International Tax Review is part of the Delinian Group, Delinian Limited, 8 Bouverie Street, London, EC4Y 8AX, Registered in England & Wales, Company number 00954730
Copyright © Delinian Limited and its affiliated companies 2023

Accessibility | Terms of Use | Privacy Policy | Modern Slavery Statement

Global Tax 50 2015: Mauricio Cardenas

Minister of finance and public credit, Colombia; chairman, Intergovernmental Group of Twenty Four on International Monetary Affairs and Development

Mauricio Cardenas

Mauricio Cardenas is a new entry this year

Mauricio Cardenas is the architect of Colombia's latest tax reform, which is set to be enacted during 2016.

The 53 year old, who worked as minister of mines and energy for a year before becoming Colombia's minister of finance and public credit in 2012, and also briefly held the business-friendly minister of economic development role in the 1990s, announced Colombia's intention to undergo a "structural reform" of its tax system late last year.

The government worked with an expert commission to produce a report on the necessary elements of the reform.

"With those elements, with that input, we will create a dialogue with all the involved sectors and be able to present a structural tax reform law in March of next year [2016]," said Cardenas on November 9.

Crude oil is by some distance Colombia's largest export, and the South American country has been hit hard by low prices – which show no signs of recovering as we begin 2016. This also affects the country's ability to exchange foreign currencies. Before beginning to fall in 2013, the Colombian peso had been one of the best-performing currencies in the developing world, rising 65% in value in the previous decade.

The country's need for tax reform is therefore urgent, and it is hoped that the reform will make up for an expected $9 billion in lost revenue by 2020.

Cardenas says that the upcoming reforms are about broadening and shoring up the tax base, with a focus on "making sure our tax system deals in a more effective way with tax evasion, widens the tax base… so that it's not just a few corporations and individuals that take most of the tax burden".

Through his chairmanship of the Intergovernmental Group of Twenty Four on International Monetary Affairs and Development, Cardenas further exerted his influence in 2015 by helping to coordinate the position of developing countries on international monetary issues and forge a stronger, more vocal presence for developing countries during international discussions.

The Global Tax 50 2015

View the full list and introduction

The top 10 • Ranked in order of influence

1. Margrethe Vestager

2. Pascal Saint-Amans

3. Wang Jun

4. Arun Jaitley

5. Marissa Mayer

6. Will Morris

7. Ian Read

8. Pierre Moscovici

9. Donato Raponi

10. Global Alliance for Tax Justice

The remaining 40 • In alphabetic order

Brigitte Alepin

Andrus Ansip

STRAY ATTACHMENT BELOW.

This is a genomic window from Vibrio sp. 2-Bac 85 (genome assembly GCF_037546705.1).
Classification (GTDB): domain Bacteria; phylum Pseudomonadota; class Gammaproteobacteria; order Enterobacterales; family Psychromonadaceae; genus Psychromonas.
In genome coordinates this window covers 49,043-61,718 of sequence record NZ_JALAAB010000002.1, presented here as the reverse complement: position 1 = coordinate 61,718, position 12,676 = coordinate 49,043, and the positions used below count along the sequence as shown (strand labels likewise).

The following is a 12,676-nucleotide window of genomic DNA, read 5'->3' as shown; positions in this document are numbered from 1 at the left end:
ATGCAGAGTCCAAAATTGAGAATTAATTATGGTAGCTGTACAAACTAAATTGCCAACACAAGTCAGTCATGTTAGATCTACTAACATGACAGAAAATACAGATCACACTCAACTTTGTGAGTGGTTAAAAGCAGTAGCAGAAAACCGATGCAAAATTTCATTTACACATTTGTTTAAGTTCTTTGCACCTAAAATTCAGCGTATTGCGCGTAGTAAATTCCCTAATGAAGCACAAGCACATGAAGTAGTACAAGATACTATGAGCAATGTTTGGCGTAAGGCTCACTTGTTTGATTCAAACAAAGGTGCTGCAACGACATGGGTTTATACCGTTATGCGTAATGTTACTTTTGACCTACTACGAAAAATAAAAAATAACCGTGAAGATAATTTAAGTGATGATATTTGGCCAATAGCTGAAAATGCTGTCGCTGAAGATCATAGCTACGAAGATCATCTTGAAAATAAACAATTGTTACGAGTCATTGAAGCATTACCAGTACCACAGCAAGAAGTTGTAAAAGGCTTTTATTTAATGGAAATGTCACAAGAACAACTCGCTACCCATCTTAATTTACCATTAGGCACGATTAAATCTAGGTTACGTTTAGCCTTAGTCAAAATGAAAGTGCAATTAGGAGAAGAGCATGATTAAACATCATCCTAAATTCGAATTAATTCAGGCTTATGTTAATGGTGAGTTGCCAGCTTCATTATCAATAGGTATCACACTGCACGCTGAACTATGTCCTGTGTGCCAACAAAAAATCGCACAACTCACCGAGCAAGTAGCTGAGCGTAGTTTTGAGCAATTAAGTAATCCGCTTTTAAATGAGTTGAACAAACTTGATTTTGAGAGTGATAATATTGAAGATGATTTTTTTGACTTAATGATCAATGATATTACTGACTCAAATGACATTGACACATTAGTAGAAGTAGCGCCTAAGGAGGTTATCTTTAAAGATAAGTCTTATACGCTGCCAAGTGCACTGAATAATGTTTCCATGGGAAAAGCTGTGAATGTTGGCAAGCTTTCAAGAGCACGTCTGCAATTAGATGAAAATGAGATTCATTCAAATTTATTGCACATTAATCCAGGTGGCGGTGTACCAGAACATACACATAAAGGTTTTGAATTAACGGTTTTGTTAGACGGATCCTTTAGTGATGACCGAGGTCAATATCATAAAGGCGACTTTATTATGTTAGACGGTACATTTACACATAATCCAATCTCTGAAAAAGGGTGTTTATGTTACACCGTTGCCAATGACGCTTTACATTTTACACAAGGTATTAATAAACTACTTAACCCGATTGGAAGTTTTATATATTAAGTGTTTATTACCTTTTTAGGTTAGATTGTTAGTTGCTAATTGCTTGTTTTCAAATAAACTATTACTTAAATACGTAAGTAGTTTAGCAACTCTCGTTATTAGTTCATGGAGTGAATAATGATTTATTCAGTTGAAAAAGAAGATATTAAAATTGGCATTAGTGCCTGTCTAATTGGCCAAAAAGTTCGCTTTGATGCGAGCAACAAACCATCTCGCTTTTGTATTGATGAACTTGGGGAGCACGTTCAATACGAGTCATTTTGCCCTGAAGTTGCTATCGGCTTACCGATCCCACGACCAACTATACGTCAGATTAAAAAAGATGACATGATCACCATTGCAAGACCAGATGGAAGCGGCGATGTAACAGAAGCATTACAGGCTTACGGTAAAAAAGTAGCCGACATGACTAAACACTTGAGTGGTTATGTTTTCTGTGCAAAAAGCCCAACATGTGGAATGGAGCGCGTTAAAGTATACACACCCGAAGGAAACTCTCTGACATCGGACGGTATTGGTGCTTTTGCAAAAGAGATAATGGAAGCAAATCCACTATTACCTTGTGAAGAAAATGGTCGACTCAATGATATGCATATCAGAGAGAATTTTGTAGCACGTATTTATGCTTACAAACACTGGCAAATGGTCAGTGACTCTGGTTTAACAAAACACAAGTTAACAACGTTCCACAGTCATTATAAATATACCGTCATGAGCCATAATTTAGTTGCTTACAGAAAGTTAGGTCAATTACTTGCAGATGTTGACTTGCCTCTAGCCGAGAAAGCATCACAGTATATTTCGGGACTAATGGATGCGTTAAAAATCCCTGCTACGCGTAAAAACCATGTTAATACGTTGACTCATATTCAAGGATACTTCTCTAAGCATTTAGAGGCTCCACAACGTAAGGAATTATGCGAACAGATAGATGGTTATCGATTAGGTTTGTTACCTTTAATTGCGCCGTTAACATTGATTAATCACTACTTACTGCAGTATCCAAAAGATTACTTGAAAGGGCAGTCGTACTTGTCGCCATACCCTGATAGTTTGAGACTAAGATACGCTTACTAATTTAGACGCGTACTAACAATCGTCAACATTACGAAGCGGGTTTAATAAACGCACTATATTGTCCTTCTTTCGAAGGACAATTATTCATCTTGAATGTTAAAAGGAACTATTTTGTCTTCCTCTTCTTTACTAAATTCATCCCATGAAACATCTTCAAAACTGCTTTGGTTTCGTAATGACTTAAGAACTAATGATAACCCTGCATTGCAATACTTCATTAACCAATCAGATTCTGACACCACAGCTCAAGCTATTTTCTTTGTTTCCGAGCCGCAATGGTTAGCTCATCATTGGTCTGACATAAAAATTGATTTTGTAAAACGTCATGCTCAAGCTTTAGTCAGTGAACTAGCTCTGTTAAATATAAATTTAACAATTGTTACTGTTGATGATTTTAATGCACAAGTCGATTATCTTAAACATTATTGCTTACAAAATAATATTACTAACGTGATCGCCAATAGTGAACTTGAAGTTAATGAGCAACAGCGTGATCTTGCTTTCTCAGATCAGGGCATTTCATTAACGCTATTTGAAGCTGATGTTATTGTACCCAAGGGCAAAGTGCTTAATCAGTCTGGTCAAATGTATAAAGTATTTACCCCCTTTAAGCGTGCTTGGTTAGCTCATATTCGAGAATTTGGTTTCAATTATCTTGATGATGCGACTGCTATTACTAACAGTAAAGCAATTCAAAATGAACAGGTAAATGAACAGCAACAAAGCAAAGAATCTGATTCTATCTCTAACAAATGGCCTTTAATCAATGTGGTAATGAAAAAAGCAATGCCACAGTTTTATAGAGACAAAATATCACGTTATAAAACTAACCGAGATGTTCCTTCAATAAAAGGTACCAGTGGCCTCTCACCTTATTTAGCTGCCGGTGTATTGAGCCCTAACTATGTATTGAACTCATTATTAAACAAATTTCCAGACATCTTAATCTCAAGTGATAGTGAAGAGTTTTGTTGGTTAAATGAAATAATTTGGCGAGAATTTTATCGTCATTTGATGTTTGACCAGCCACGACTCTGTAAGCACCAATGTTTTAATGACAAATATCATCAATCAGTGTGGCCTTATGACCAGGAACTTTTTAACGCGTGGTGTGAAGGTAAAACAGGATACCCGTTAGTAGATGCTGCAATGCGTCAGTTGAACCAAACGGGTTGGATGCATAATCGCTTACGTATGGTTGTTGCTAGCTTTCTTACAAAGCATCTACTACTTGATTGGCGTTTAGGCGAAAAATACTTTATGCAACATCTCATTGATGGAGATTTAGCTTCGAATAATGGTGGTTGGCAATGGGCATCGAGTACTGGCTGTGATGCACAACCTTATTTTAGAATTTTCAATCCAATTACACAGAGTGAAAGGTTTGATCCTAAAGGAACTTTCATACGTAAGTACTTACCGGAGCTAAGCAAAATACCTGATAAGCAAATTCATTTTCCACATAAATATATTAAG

Tamara Ashford

Mohammed Amine Baina

Piet Battiau

Elise Bean

Monica Bhatia

David Bradbury

Winnie Byanyima

Mauricio Cardenas

Allison Christians

Rita de la Feria

Marlies de Ruiter

Judith Freedman

Meg Hillier

Vanessa Houlder

Kim Jacinto-Henares

Eva Joly

Chris Jordan

Jean-Claude Juncker

Alain Lamassoure

Juliane Kokott

Armando Lara Yaffar

Liao Tizhong

Paige Marvel

Angela Merkel

Zach Mider

Richard Murphy

George Osborne

Achim Pross

Akhilesh Ranjan

Alan Robertson

Paul Ryan

Tove Maria Ryding

Magdalena Sepulveda Carmona

Lee Sheppard

Parthasarathi Shome

Robert Stack

Mike Williams

Ya-wen Yang

more across site & bottom lb ros

More from across our site

ITR’s latest quarterly PDF is going live today, leading on the EU’s BEFIT initiative and wider tax reforms in the bloc.
COVID-19 and an overworked HMRC may have created the ‘perfect storm’ for reduced prosecutions, according to tax professionals.
Participants in the consultation on the UN secretary-general’s report into international tax cooperation are divided – some believe UN-led structures are the way forward, while others want to improve existing ones. Ralph Cunningham reports.
The German government unveils plans to implement pillar two, while EY is reportedly still divided over ‘Project Everest’.
With the M&A market booming, ITR has partnered with correspondents from firms around the globe to provide a guide to the deal structures being employed and tax authorities' responses.
Xing Hu, partner at Hui Ye Law Firm in Shanghai, looks at the implications of the US Uyghur Forced Labor Protection Act for TP comparability analysis of China.
Karl Berlin talks to Josh White about meeting the Fair Tax standard, the changing burden of country-by-country reporting, and how windfall taxes may hit renewable energy.
Sandy Markwick, head of the Tax Director Network (TDN) at Winmark, looks at the challenges of global mobility for tax management.
Taxpayers should look beyond the headline criteria of the simplification regime to ensure that their arrangements meet the arm’s-length standard, say Alejandro Ces and Mark Seddon of the EY New Zealand transfer pricing team.
In a recent webinar hosted by law firms Greenberg Traurig and Clayton Utz, officials at the IRS and ATO outlined their visions for 2023.